Vertex data is transformed to internal format as it is read from the FIFO. The transform can be handled differently depending on some of the bits in the graphics control register (GE-- GCR).
X and Y coordinates are signed and window relative. If they are in an integer format they are used as is. If they are in a floating point format, and FIX-- VER-- H is set, they will be truncated before use. If COORD-- OFFSET-- H is set in the GCR then either 2028 or 4096 will be subtracted from both X and Y before use, depending on OFFSET-- 4R-- H. This is done after derivatives are calculated, so that the derivatives are independent of screen position.
Z is unsigned, and will be clamped to 0 if in floating point format and negative. If Z is not specified, Z from the GE-- Z register will be used for any Z operations requested. If Z is specified, it is interpolated for both vector and triangle requests.
U, V and S coordinates are described in the appendix on texture processing.
Color values are used as is if in packed format. For floating point color values, the color components are in the range 0,1!. Internally the graphics engine scales the value to the range 0,255!. If alpha exists it is treated the same as one of the color components.
If dithering is enabled, the color range is different, and color scaling is handled differently. See the application notes on dithering for a discussion on this. Dithering can be applied to both vector and triangle requests.
The vector and triangle requests are open ended, and are terminated by a terminator value as the first data value of a vertex. This value depends on the XF field as follows:
______________________________________XF DATA TYPE Terminator______________________________________00 integer (X, Y) 0 × 8000000001 integer X coord 0 × 8000000010 float X coord NaN with exp = 255, bits 22:19! = 111 double X coord NaN with exp = 2047, bit 51 = 1______________________________________
Terminators are a single 32 bit value, except in the case of double precision values in which case it is two 32 bit words, where the first is arbitrary (least significant part of the double) and the second word is as above.
Floating point terminators are not completely decoded--the sign bit and part of the mantissa are not used and thus may be arbitrary. The following bit patterns represent the floating point terminators. "x"s represent bits that are arbitrary:
x111 1111 1111 1xxx xxxx xxxx xxxx xxxx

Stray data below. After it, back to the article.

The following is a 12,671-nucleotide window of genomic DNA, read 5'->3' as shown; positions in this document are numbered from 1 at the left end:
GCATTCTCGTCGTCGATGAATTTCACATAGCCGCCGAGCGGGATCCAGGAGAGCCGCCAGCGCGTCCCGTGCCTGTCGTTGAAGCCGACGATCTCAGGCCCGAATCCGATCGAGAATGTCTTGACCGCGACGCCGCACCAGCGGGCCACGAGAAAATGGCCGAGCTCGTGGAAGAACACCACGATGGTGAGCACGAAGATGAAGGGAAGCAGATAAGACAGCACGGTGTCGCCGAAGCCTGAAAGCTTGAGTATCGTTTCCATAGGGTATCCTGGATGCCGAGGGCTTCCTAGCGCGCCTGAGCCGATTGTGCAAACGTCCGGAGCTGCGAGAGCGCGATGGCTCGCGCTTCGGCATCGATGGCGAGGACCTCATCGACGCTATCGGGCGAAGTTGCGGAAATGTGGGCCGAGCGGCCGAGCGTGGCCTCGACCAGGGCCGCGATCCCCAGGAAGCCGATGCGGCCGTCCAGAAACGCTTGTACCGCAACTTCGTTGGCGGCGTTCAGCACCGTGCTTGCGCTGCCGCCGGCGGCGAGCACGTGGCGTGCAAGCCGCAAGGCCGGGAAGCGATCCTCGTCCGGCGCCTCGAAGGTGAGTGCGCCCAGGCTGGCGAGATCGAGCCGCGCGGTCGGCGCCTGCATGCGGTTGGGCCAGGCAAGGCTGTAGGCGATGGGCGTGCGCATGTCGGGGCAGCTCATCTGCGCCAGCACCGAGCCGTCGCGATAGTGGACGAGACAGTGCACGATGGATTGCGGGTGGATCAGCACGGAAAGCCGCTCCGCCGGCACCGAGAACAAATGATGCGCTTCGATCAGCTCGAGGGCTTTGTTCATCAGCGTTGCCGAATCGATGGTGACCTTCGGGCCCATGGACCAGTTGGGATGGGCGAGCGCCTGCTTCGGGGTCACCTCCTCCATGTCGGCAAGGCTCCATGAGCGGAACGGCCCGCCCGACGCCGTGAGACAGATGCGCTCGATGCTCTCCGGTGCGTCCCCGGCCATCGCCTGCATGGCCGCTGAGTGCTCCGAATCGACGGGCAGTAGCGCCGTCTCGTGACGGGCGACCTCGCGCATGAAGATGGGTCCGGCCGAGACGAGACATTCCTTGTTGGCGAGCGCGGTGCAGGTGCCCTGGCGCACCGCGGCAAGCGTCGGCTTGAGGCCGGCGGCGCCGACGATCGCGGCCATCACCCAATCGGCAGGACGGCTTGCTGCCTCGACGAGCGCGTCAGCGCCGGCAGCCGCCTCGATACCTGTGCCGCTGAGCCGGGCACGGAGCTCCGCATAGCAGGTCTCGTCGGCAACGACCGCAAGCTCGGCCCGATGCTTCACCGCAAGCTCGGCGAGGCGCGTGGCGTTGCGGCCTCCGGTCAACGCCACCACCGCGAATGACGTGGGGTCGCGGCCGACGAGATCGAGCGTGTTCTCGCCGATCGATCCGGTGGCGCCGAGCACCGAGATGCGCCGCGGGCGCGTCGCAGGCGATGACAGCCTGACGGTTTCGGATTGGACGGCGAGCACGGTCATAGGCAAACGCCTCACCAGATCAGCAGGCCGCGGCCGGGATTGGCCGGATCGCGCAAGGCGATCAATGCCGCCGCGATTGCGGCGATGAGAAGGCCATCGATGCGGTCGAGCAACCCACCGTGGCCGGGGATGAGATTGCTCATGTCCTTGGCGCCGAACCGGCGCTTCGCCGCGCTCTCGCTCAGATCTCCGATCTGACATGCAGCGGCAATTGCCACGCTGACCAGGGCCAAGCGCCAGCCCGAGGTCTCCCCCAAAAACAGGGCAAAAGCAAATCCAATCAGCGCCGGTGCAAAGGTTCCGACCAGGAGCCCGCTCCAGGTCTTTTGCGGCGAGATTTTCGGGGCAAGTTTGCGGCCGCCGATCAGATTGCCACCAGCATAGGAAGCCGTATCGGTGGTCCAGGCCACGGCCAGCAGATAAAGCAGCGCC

x111 1111 1111 1xxx xxxx xxxx xxxx xxxx xxxx xxxx xxxx xxxx xxxx xxxxxxxxxx
For example, the following hex values would be considered terminators for floating point formats:
double: 0×7FF80000 00000000
The vector request uses a stroking algorithm to draw a single pixel width line. These lines can be used for weight 0×windows lines since X does not require any particular pixelization. They cannot be used for width 1×windows lines, because they do not produce the characteristic "knobbly" thickening and thinning which weight 1×windows lines produce.
Two different algorithms are used to stroke vectors: the Bresenham algorithm, and a DDA algorithm which lights the closest pixel to a line, including lines with floating point coordinates--ie subpixel accuracy. In the case of a tie between two pixels in the DDA algorithm, the pixel below or to the right will be drawn.
Additional setup time in the graphics engine is required for DDA stroking, and this will impact short vector performance. 10 pixel solid DDA vectors will run at about 50% of the Bresenham rate, 10 pixel shaded color/Z at about 70% the Bresenham rate. For vectors over about 20 pixels the extra setup time will be hidden, so there would be no degradation in performance
The algorithm used depends on the state of the GCR. If antialiasing is enabled (VEC-- AA-- H set), the DDA algorithm is always used. Otherwise if FIX-- VER-- H is set, the Bresenham algorithm is used, and if FIX-- VER-- H is clear, the DDA algorithm is used. This is independent of the format of the X,Y coordinate.
Normally a vector request produces a linestring, but if VEC-- SEGMENT-- H is set in the graphics control register there is an implied disconnect between each pair of vertices, producing a sequence of disconnected segments.
The graphics engine maintains the concept of a "first segment" attribute while stroking vector requests. Normally the first segment of a request has the "first segment" attribute, while subsequent segments do not. If VEC-- SEGMENT-- H is set, then all segments have the "first segment" attribute. If VEC -- CONTIN-- SYMB-- H is set, then NO segments have the "first segment" attribute (even if VEC-- SEGMENT-- H is set). "First segments" differ from subsequent segments in the following areas: